Nothing is more laughable and contrary to the elementary principles of jurisprudence than the so-called basic structure theory, based on which the Supreme Court has rendered hundreds of judgements and even quashed the NJAC.

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Mathews J Nedumpara

It is known even to a law student that only a person aggrieved, namely, one whose rights are infringed, alone can go to a Court, and where the fundamental rights are infringed, one could go straight to the Supreme Court under Article 32. Without pleading infringement of a right, no one can go to a court. This is a universal principle. But the celebrated Kesavananda Bharati case laid down that one can go to a court without any of his right, much less fundamental rights, being infringed. Even if Kesavananda Bharati does not say so, it is so understood and done today. In Kesavananda Bharati the full court of the Supreme Court held that the Parliament has the power to abrogate every article of the constitution, including the fundamental rights, but not the “basic structure”. Since then, petitions are filed in the Supreme Court under Article 32, claiming that the “basic structure” is infringed, though no fundamental right is violated.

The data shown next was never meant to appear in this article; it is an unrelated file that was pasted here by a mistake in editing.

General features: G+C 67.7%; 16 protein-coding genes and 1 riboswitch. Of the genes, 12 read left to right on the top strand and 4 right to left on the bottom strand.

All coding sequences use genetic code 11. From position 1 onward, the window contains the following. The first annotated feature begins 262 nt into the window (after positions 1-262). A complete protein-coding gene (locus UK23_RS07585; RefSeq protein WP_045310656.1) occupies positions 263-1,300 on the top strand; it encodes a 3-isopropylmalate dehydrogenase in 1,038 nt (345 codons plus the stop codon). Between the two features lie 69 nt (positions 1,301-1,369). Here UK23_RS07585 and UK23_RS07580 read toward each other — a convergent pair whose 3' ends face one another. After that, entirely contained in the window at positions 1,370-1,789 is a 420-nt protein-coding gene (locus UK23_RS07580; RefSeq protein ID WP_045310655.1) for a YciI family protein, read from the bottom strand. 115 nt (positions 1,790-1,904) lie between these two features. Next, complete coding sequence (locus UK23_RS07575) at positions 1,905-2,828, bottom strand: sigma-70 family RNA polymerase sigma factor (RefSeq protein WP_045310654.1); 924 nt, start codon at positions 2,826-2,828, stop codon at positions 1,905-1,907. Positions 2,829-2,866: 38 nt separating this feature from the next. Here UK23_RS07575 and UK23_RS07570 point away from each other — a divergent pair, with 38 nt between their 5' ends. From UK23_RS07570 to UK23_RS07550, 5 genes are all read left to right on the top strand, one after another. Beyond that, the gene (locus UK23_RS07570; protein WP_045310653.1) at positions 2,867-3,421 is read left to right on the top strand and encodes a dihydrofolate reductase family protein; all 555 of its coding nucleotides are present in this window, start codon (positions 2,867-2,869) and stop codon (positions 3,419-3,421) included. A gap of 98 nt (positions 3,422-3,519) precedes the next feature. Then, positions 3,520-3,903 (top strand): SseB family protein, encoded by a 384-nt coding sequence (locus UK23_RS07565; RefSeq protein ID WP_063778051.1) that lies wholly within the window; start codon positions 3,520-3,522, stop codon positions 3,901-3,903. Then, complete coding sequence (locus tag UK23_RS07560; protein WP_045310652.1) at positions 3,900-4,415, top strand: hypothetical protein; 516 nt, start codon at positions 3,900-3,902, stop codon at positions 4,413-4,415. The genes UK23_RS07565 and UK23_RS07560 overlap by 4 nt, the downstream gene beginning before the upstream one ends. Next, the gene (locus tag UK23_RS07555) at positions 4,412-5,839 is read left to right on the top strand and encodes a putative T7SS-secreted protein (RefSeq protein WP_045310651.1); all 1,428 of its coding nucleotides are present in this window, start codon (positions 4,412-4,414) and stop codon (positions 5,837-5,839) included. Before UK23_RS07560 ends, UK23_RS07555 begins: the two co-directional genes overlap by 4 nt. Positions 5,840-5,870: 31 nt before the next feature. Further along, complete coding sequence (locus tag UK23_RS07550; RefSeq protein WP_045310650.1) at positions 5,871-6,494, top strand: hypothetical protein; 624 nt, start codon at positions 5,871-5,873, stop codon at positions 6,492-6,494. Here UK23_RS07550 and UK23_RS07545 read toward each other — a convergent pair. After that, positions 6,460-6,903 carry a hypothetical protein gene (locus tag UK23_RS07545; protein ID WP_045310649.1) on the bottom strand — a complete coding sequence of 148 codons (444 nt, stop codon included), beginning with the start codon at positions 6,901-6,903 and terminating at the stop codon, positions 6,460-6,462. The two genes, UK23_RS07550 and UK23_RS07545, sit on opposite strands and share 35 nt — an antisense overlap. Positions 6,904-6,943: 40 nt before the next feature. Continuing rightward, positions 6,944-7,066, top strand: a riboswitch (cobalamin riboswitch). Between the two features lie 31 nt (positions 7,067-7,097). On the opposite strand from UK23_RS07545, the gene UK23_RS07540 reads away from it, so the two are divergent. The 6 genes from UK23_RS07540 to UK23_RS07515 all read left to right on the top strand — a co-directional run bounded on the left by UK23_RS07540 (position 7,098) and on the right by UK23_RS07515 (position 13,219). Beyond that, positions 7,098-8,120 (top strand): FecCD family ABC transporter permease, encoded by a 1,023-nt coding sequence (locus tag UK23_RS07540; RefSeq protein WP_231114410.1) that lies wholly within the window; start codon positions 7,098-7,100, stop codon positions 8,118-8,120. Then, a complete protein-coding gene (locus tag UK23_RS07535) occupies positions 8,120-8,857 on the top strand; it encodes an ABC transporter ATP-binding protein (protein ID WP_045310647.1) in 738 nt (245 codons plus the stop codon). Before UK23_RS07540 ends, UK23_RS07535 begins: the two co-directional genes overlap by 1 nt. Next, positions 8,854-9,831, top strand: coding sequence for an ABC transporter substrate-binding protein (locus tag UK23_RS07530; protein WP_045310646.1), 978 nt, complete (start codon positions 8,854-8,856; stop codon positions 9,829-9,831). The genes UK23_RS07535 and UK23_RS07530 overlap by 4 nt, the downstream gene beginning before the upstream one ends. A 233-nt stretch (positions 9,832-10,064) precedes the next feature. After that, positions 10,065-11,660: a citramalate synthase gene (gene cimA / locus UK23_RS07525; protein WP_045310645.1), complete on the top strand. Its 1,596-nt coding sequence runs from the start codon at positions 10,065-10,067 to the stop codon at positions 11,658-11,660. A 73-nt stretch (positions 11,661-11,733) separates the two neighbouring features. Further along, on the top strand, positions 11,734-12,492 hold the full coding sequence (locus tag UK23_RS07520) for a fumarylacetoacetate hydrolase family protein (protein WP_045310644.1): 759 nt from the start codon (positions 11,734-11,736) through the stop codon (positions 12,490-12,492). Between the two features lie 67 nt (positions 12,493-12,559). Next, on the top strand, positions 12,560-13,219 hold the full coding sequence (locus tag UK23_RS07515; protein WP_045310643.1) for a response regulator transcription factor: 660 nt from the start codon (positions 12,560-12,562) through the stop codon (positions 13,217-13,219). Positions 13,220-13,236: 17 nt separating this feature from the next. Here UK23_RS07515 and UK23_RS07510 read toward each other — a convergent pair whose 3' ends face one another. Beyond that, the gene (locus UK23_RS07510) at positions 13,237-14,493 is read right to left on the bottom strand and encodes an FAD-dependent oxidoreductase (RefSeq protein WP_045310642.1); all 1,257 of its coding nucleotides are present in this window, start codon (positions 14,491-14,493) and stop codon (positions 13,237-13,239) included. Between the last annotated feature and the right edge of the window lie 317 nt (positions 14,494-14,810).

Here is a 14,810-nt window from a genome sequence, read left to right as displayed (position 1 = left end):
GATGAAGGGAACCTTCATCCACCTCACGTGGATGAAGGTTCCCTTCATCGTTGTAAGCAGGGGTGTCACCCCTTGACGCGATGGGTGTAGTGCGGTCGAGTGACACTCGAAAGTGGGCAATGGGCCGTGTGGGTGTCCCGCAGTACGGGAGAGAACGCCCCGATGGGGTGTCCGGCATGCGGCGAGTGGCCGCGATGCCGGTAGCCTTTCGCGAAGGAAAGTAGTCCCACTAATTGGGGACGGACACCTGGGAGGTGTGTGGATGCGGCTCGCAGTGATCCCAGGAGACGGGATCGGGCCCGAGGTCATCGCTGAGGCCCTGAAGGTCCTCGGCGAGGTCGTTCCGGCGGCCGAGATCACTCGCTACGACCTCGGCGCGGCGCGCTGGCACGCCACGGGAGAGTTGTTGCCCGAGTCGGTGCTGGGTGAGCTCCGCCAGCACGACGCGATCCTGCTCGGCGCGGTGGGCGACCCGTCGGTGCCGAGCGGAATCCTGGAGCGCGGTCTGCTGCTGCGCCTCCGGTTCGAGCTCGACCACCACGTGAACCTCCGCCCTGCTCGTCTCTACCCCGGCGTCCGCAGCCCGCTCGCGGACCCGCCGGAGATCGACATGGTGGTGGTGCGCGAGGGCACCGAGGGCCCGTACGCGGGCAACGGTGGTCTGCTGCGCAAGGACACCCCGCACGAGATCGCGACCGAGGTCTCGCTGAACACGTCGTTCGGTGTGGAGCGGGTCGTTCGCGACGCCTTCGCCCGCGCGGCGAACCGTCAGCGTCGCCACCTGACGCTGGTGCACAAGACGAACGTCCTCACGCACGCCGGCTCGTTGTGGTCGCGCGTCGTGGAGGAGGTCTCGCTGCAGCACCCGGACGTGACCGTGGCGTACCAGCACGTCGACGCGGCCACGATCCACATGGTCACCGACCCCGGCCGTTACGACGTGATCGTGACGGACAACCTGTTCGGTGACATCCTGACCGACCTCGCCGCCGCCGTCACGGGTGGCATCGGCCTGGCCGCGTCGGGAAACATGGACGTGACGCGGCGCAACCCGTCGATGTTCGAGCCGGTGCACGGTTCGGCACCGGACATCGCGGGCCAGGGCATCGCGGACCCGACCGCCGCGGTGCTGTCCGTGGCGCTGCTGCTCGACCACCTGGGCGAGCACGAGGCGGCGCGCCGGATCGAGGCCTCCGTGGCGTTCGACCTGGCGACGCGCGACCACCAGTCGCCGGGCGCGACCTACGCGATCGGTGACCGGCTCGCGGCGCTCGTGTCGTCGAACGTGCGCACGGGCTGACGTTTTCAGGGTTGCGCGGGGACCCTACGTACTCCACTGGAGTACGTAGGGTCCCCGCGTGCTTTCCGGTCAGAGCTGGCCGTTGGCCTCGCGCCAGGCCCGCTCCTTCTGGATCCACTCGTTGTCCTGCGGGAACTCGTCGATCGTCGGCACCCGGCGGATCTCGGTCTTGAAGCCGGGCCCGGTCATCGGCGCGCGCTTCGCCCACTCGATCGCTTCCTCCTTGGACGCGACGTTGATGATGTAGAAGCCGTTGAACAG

It is not too difficult to understand the folly of the basic structure theory but for which the so-called the freedoms and liberties of the citizens, nay, the very concept of democracy would be put to democracy. It requires no great loud thinking to comprehend a situation where the basic structure is abrogated but no fundamental right, and vice versa. The scenario where one could go to a court complaining violation of no right, much less fundamental right, but the violation of the basic structure, is ex facie irrational. Because if the violation of the basic structure does not result in the violation of any legal right, much less fundamental right, why would a citizen be at all concerned and why would he need a right to go to court. On the contrary, rights and fundamental rights in particular, if violated, pre- Kesavananda Bharati, a citizen has a right to approach the Court, which under Article 32 is guaranteed. In other words, if in the pre- Kesavananda era a citizen could approach the court complaining of violation of his right and the Supreme Court under Article 32, directly without approaching any other court where a fundamental right is violated, what additional right or remedy does Kesavananda confer on him. The answer is absolutely in the negative.